Every day thousands of planes land safely at airports around the country and we never hear a word about it. There are no glaring newspaper headlines, no program-interrupting news flashes on radio and TV:
“BULLETIN: A jetliner in-bound from Los Angeles carrying 266 passengers has just set down at O’Hare Airport without the slightest hitch. After the flawless landing, Captain Buzz Skywalker said it was one of the smoothest flights he’s ever taken in 25 years as a professional pilot …”
No, there are never any stories about planes that land safely.
That’s why we didn’t hear much about the biggest story in NASCAR this season: all of its planes landed safely.
That’s not to say there weren’t some rocky rides, some incidents when cars flipped, rolled, crashed and smashed. Some of the gravity-defying tumbles looked scary. But not a single driver was injured, and in stock car racing that counts as a safe landing.
The fact that some of the crashes left cars totally destroyed and yet nobody was hurt is testament to NASCAR’s continued commitment to make the sport as safe as humanly possible.
In the old days – or even just a decade ago – there was no way a driver could have walked away from some of the wrecks we’ve seen in the past few seasons. Now they do, and almost routinely.
To me that’s the most important story of the season: not a single driver was injured. There were a few bumps and bruises but nothing worse than you might get in a backyard football game.
The season-long safety record was especially significant because it came in the year of NASCAR’s “Boys have at it” edict. Critics fretted that the gloves-off signal would turn every race into a demolition derby and every infield would require its own MASH unit.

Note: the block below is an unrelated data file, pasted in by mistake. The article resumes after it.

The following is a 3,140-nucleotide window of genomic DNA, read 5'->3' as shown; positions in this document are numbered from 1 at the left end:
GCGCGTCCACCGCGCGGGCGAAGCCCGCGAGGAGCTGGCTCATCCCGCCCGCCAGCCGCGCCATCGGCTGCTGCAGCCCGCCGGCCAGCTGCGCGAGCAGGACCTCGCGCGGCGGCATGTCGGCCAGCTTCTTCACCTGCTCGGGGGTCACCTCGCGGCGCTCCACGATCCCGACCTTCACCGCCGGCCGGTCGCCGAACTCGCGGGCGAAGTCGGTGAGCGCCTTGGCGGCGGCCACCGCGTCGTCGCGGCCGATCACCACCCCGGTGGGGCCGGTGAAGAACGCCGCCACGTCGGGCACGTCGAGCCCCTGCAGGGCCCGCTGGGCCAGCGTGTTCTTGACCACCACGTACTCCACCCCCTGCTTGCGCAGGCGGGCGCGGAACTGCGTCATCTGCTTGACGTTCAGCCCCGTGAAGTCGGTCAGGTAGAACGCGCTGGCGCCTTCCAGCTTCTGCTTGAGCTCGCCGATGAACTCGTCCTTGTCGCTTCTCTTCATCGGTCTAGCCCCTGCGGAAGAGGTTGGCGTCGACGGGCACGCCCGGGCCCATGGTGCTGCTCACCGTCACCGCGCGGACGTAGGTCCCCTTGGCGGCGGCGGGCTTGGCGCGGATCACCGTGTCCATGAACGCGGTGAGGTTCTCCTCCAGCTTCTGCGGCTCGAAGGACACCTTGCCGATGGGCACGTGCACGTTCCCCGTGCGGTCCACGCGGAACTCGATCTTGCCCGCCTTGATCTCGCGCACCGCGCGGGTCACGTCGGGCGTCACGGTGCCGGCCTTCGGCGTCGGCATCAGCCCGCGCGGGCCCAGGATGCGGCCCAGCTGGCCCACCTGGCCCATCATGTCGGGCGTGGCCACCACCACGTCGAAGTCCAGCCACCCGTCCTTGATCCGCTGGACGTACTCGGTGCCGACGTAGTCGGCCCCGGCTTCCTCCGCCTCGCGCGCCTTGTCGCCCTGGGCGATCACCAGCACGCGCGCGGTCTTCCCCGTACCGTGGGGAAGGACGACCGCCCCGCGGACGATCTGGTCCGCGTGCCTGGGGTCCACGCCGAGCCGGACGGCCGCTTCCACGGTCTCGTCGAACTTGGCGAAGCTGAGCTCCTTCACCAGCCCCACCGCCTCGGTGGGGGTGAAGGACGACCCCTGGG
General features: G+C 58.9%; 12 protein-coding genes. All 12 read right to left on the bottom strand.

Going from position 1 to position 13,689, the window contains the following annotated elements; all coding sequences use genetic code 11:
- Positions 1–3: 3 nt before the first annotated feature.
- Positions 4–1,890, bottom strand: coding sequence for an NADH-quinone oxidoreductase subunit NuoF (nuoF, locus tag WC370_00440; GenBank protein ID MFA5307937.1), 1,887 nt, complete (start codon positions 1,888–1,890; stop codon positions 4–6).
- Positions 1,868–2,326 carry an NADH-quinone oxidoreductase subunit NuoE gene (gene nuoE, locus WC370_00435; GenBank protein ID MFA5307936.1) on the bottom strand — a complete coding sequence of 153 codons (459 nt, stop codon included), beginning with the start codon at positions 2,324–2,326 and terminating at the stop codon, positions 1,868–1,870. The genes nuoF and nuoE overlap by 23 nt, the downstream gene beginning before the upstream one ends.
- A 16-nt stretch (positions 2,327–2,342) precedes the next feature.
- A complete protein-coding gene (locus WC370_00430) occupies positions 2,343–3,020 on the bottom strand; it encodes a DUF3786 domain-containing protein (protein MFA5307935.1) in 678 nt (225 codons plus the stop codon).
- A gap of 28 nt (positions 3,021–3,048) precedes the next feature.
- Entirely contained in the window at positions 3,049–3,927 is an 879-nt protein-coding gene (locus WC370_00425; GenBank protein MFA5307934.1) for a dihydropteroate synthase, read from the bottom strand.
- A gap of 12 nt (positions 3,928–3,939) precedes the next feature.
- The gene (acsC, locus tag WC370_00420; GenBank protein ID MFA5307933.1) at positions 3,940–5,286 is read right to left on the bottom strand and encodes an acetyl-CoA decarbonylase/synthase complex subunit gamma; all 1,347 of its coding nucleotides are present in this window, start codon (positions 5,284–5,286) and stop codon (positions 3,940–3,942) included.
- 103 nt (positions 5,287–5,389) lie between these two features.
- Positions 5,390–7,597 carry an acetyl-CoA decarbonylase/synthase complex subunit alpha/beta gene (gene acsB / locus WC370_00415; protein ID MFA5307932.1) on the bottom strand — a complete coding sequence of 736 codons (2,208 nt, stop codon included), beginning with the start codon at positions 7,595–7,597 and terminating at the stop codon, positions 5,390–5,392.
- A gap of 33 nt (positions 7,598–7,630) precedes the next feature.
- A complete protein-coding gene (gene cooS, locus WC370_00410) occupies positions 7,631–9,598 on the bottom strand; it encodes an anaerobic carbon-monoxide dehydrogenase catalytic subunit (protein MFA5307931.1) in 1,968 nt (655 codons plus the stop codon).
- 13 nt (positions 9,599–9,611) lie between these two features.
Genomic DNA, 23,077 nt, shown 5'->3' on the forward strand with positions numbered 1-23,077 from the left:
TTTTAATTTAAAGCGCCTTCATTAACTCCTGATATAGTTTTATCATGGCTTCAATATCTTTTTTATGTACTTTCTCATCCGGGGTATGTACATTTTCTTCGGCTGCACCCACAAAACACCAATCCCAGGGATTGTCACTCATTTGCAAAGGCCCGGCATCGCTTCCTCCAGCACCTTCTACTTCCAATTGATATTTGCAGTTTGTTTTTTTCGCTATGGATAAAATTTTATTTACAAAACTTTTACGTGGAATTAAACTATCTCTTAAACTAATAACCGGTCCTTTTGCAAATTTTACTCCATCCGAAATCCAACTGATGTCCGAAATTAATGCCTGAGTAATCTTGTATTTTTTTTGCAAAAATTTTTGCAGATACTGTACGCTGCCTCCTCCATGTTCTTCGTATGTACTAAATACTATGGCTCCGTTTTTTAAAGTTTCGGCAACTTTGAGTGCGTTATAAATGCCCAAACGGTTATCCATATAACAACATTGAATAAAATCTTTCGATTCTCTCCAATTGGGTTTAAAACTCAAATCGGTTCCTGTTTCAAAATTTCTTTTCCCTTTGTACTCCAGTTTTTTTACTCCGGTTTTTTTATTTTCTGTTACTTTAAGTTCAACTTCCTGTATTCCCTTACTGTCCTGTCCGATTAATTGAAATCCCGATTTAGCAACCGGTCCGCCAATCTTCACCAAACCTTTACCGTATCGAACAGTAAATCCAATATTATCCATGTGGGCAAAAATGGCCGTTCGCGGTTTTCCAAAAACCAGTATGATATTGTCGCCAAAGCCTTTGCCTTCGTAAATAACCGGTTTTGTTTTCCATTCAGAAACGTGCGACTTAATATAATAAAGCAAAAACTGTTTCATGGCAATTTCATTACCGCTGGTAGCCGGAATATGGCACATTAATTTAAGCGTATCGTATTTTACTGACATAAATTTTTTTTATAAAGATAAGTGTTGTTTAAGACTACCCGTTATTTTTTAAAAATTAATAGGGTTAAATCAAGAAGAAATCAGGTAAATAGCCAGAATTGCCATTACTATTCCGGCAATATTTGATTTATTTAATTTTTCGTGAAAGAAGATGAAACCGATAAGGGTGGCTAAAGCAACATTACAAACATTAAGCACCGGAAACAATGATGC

It didn’t happen. As noted, there were some crashes but not an inordinate number. And although several cars were demolished, no drivers were, and NASCAR is to be commended. It built a safer car and surrounded it by safer walls.
This is not to say that the sport is completely risk-free. It never will be. But it’s about as safe as racing can be, and looking back over the sport’s tragedy-marred history, that’s a significant accomplishment.
There were plenty of headline-grabbing stories, starting with Jimmie Johnson's incredible fifth title and the continued frustrations of flickering superstars Dale Earnhardt Jr. and Jeff Gordon There were stories about blowups and breakups. There were sad stories about the passing of long-time racing friends and associates. There were somber stories about teams and tracks struggling through a sour economy.
There was no shortage of NASCAR news.
But the biggest story was the one that wasn’t told: every driver who started the season finished the season. Not a single one was injured. All of NASCAR’s planes landed safely, and that’s the most important story that we never read about.
Larry Woody is a veteran, award-winning sports journalist. Woody began working at the Nashville Tennessean in the 1960s and took over the auto racing beat full time in the early 1970s. Larry can be reached at firstname.lastname@example.org